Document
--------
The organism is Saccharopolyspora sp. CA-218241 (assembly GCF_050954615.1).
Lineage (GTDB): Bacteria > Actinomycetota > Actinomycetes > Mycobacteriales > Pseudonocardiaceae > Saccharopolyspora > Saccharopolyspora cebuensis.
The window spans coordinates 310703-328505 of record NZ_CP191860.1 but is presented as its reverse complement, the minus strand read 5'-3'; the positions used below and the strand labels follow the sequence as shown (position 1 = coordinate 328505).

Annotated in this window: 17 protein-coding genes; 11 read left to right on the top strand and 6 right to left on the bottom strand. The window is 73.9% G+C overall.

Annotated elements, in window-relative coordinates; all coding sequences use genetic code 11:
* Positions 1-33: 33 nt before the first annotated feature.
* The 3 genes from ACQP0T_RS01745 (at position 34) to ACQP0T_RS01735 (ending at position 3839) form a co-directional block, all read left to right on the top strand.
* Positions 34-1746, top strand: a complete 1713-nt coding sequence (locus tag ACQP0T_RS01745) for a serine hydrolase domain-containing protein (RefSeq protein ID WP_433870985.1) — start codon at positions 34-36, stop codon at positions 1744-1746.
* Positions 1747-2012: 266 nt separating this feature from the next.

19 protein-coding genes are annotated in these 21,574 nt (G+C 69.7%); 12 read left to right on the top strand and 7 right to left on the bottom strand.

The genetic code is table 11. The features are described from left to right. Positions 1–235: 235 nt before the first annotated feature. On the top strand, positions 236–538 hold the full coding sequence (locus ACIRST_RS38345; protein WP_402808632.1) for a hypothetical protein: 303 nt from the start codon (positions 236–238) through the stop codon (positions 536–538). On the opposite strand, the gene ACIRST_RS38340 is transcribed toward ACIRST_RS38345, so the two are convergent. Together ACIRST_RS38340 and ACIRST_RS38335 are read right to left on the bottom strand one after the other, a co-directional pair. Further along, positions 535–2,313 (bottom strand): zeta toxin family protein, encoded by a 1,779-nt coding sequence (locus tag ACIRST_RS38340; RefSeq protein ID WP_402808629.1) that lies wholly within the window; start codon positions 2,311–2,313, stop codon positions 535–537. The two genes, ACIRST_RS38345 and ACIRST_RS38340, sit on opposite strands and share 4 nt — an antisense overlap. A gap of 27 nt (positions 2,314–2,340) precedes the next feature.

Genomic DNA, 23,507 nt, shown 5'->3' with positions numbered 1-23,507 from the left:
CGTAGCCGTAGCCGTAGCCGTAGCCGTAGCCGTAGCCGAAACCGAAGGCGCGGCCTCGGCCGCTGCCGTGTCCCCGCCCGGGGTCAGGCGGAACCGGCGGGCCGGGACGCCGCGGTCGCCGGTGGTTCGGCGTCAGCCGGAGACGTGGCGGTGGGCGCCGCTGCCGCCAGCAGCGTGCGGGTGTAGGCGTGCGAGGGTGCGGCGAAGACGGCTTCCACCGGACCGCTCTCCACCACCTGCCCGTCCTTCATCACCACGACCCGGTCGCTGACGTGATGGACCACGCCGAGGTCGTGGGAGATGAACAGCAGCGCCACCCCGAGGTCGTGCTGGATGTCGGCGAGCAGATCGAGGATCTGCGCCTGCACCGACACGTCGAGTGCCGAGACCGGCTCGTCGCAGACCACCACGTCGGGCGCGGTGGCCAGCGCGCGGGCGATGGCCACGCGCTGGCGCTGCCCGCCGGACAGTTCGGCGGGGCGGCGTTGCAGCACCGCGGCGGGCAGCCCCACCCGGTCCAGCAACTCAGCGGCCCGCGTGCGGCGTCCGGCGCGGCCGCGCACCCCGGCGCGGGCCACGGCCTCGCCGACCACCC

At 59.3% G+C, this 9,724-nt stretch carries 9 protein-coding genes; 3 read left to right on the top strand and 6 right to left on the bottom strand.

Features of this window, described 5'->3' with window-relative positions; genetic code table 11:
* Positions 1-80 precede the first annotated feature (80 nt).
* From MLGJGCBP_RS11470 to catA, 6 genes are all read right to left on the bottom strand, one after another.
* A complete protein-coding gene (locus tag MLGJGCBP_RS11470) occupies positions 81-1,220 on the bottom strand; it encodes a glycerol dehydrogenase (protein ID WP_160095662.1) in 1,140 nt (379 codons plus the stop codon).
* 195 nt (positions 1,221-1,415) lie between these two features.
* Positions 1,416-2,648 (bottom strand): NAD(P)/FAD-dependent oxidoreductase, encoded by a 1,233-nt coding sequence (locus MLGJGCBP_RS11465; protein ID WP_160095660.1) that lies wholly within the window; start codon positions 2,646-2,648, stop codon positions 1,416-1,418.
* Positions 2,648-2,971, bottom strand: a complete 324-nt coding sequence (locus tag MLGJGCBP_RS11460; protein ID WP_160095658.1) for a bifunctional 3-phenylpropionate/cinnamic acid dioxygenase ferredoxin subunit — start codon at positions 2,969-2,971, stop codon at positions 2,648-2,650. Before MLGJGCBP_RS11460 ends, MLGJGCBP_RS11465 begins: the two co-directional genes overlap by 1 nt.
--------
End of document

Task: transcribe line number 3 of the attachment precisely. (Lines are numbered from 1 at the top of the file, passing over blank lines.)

The window spans coordinates 310703-328505 of record NZ_CP191860.1 but is presented as its reverse complement, the minus strand read 5'-3'; the positions used below and the strand labels follow the sequence as shown (position 1 = coordinate 328505).